What to Know
Starbucks Rewards members will soon be able to redeem their “stars” for a wider range of redemption options
New members to the program will also be able to start earning points for redemption right away
The changes will go into effect April 16
Ahead of its annual shareholders meeting Wednesday, Starbucks announced plans to switch up its North American loyalty program in a bid to keep growing its membership as it continues rolling out delivery.
The U.S. and Canadian coffee markets have grown more competitive as rivals like Dunkin’ Brands and McDonald’s have been investing in their own java offerings. Last week, Restaurant Brands International’s Burger King announced that customers can pay $5 — around the cost of a Starbucks cappuccino — for an entire month of coffee if customers order through their app. Meanwhile, craft coffee shops continue to lure away customers with their high-end beverages.
Other restaurant companies also have been investing in their app-based rewards programs to grow consumer loyalty.
“We have established the definitive loyalty program in our space,” Matthew Ryan, Starbucks chief marketing officer, said, in an interview. “They’re trying to be the best, it’s a little hard for them to catch up to where we are right now.′
CEO Kevin Johnson first teased that changes would be coming to Starbucks Rewards during the company’s first-quarter earnings call. The number of rewards members increased 14 percent compared to the same time last year during that quarter. The decade-old program counts more than 16.3 million people as active members, who account for about 40 percent of Starbucks’ transactions.
Starbucks has struggled to keep customers coming back as its latest drink innovations have largely fallen flat with consumers. During its first quarter, same-store sales rose by 4 percent — mostly thanks to a 3 percent bump in average check size. The coffee chain is now focusing its attention on drinks that drive brand affinity, like the Nitro Cold Brew.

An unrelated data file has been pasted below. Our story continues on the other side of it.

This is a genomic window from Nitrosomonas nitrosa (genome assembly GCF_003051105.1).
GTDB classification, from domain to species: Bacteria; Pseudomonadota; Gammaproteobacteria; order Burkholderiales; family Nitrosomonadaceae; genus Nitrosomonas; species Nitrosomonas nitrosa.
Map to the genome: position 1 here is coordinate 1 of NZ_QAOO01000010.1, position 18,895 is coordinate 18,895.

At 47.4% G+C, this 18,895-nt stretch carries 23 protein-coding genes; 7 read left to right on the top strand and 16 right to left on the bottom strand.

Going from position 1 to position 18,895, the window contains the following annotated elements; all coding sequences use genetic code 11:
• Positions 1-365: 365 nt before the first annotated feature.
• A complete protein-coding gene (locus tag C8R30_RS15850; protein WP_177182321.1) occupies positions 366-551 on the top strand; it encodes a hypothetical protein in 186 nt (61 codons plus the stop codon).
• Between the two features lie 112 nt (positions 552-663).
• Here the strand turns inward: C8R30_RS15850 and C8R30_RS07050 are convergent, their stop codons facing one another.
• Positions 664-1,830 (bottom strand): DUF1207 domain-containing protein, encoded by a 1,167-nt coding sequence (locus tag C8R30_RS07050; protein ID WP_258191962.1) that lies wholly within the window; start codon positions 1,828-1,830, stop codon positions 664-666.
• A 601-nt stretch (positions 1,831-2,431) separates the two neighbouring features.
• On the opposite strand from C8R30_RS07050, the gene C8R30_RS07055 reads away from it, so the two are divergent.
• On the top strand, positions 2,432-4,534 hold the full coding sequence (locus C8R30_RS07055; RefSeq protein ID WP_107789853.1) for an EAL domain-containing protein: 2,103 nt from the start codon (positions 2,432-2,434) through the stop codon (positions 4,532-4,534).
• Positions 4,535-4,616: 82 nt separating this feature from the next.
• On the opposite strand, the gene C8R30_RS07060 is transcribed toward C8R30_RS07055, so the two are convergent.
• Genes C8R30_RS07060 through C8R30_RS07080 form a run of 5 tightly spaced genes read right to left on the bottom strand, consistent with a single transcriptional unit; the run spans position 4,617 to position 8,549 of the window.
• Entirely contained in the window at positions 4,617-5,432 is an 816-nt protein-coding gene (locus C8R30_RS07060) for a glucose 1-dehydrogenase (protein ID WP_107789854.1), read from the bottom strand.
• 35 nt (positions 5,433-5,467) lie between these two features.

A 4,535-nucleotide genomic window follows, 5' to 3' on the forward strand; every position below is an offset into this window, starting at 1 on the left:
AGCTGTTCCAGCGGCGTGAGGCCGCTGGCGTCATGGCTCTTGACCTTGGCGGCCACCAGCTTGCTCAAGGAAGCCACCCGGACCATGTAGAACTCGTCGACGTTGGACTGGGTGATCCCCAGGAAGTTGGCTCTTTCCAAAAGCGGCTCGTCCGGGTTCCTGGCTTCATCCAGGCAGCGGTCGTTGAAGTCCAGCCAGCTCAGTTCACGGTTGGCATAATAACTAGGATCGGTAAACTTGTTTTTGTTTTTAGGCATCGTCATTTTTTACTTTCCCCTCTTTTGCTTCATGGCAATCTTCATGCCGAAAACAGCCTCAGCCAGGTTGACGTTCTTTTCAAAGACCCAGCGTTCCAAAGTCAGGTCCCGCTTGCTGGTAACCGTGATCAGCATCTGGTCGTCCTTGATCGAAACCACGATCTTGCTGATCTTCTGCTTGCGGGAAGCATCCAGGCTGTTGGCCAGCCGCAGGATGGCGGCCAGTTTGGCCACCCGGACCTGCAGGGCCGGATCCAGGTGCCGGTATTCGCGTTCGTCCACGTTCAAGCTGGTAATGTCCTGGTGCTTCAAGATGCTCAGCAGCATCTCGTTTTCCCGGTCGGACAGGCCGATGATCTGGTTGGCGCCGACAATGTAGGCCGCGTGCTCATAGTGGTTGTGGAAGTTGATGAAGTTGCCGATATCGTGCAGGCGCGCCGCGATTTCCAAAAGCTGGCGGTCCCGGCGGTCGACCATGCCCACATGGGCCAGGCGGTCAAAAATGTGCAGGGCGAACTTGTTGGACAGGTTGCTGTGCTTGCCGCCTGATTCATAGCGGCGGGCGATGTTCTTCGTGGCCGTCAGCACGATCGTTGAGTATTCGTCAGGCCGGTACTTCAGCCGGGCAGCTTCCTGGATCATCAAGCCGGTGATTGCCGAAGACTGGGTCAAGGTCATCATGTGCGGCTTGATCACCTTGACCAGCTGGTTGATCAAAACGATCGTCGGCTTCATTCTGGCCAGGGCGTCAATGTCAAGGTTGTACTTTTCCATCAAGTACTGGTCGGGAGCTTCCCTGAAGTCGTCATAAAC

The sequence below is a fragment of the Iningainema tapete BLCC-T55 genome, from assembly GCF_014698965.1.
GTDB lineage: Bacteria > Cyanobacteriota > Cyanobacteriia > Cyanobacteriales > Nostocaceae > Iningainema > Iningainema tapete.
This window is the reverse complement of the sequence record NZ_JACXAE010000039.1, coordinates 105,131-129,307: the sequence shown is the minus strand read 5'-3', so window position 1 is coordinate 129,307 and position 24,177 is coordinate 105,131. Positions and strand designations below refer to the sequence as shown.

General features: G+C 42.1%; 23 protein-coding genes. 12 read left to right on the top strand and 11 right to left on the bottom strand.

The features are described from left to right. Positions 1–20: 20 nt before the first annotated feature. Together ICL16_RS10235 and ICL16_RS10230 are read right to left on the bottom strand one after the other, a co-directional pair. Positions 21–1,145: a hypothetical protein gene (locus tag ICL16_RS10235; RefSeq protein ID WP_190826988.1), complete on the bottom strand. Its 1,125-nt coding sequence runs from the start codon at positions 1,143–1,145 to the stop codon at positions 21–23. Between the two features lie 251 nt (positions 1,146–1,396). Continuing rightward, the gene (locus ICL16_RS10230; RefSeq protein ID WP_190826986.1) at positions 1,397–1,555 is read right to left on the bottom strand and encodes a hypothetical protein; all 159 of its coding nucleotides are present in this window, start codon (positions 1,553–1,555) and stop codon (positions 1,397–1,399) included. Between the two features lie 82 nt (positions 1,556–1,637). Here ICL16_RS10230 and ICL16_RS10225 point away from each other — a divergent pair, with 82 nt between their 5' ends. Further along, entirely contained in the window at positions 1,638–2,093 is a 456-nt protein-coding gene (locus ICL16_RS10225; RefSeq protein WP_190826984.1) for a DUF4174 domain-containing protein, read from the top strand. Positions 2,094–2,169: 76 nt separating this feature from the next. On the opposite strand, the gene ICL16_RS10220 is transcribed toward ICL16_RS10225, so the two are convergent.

But it has been more successful convincing customers to use its mobile app, which lets them skip the long line by ordering and paying ahead ahead of time. The app also builds awareness for the program by pushing non-members to join and gives the company more access to customer data, which can help them fine-tune promotions and new products. And as Starbucks prepares to launch delivery to a quarter of its stores by the spring with UberEats, it’s working to add delivery orders as another capability of the Rewards app.
In 2016, the company switched to a value-based program that awards customers with two “stars” for every $1 spent. The current iteration lets members receive a free food or drink item in exchange for 125 points. But starting April 16, members more eager to spend their points can start redeeming them at only 25 points.
The updated program will also eliminate the two tiers of Starbucks Rewards: green level and gold level. Prior to the changes, only gold level members, who earned 300 points to ascend to that tier, were able to redeem their stars for a free food or drink item. The change is a bid to get new members more engaged with the program.
Here are the new Starbucks redemption options, starting April 16:
- 25 stars: An espresso shot, dairy substitute or additional flavor
- 50 stars: Brewed hot coffee, hot tea or bakery item
- 150 stars: Handcrafted drink, hot breakfast or parfait
- 200 stars: Lunch sandwich, protein box or salad
- 400 stars: Select merchandise or at-home coffee
The greater range of options is meant to appeal to a wider spectrum of customers, from those who prefer to spend rewards points quickly to those who hoard them. Ryan said that he himself has earned “thousands and thousands” of points.
Another change to the program also recognizes points hoarders. After April 16, customers who attach the loyalty program membership to their Starbucks Rewards Visa credit card or a prepaid card will no longer have to worry about their points expiring. Under the current rules, any gold level points expire six months after the calendar month that they are earned.
This story first appeared on CNBC.com. More from CNBC:
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